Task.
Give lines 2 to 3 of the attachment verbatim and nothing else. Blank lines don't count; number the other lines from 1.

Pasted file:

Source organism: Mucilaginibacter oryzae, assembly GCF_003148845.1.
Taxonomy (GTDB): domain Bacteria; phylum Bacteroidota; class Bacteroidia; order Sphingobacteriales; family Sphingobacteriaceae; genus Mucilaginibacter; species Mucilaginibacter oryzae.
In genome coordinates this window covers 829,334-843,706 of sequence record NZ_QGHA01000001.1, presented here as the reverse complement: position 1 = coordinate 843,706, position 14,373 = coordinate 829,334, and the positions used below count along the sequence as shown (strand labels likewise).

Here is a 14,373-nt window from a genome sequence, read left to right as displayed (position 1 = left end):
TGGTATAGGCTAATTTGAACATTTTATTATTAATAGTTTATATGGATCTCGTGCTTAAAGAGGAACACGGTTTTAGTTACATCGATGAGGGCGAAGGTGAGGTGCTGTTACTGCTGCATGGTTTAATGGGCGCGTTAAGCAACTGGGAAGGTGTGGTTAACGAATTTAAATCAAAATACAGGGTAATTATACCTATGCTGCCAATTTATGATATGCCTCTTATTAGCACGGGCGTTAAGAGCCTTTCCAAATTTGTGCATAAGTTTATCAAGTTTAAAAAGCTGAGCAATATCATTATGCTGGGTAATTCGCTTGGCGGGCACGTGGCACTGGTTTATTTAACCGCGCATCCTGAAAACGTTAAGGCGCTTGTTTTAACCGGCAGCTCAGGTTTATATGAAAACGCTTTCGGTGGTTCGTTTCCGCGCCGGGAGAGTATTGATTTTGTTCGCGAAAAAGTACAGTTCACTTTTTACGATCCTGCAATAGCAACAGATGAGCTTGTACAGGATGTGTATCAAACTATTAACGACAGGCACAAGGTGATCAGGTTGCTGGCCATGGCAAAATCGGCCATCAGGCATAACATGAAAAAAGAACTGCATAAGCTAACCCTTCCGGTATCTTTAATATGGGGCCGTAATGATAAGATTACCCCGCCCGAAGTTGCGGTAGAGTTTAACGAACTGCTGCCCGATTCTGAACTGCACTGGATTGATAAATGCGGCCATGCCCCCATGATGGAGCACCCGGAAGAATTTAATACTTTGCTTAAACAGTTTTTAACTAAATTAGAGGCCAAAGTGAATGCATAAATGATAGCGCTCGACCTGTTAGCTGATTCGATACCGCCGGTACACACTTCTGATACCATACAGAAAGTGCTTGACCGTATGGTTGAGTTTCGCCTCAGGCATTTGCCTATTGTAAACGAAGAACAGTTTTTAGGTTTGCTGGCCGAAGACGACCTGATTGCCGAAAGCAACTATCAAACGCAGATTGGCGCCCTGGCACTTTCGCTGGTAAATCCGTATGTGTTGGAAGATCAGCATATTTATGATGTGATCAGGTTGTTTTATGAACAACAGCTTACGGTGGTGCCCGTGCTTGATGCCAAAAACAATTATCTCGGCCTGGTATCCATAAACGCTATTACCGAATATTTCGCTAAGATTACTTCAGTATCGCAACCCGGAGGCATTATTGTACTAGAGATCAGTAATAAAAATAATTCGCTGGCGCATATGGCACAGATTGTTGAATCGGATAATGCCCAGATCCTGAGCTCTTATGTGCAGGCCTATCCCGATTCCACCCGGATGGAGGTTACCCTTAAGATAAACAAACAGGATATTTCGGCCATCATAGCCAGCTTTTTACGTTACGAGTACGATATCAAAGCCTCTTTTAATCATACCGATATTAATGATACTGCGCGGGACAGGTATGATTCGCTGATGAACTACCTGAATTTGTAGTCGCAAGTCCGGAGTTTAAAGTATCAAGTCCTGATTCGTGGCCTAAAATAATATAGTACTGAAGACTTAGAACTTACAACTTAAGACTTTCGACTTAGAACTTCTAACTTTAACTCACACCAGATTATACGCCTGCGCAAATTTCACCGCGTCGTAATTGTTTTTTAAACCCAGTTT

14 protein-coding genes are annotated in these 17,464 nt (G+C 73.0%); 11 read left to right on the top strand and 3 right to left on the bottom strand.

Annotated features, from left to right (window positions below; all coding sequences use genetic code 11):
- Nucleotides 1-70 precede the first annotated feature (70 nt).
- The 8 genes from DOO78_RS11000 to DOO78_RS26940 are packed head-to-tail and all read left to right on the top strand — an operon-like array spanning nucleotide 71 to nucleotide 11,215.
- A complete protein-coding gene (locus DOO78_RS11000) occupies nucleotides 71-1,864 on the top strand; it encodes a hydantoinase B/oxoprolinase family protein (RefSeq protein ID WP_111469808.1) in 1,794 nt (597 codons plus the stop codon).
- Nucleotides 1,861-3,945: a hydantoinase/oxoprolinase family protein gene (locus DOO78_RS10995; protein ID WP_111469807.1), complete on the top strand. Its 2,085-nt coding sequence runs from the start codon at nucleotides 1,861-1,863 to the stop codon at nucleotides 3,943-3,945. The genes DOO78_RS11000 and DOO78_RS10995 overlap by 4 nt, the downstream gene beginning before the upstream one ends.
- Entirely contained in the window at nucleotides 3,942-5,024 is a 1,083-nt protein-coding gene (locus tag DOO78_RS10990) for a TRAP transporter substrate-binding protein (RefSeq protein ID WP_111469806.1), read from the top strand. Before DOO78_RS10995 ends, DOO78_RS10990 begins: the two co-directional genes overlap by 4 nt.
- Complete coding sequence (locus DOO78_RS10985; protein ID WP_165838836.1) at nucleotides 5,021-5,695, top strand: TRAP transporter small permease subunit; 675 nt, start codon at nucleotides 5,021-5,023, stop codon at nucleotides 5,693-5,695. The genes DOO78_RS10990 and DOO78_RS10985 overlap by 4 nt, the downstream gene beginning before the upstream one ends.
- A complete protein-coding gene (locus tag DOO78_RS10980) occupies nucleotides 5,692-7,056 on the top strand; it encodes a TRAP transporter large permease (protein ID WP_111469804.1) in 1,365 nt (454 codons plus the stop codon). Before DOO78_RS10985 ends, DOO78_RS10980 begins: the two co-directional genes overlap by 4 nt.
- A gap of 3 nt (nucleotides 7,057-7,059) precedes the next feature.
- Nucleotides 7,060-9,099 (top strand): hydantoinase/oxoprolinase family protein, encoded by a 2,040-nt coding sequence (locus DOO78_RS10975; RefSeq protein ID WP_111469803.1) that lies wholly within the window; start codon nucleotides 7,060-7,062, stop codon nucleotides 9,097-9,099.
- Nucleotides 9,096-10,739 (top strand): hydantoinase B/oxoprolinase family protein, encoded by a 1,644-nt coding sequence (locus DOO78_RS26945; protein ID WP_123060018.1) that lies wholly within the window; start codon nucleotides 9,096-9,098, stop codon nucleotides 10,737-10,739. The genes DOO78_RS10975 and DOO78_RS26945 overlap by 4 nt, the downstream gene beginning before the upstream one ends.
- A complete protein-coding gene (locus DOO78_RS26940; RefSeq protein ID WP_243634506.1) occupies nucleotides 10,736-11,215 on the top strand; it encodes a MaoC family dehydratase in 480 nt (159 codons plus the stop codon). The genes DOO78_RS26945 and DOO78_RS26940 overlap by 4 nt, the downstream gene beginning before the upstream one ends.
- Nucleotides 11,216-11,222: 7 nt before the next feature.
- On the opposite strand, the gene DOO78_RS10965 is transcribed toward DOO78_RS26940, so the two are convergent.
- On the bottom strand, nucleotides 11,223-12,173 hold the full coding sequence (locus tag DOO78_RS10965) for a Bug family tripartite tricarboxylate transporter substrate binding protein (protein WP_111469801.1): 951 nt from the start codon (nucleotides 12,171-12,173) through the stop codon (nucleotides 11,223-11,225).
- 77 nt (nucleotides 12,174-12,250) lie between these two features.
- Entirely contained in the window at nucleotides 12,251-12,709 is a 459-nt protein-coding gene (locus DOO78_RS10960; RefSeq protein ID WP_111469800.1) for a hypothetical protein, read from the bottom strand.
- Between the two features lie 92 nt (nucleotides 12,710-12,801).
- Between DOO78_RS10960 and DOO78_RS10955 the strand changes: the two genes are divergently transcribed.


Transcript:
Taxonomy (GTDB): domain Bacteria; phylum Bacteroidota; class Bacteroidia; order Sphingobacteriales; family Sphingobacteriaceae; genus Mucilaginibacter; species Mucilaginibacter oryzae.
In genome coordinates this window covers 829,334-843,706 of sequence record NZ_QGHA01000001.1, presented here as the reverse complement: position 1 = coordinate 843,706, position 14,373 = coordinate 829,334, and the positions used below count along the sequence as shown (strand labels likewise).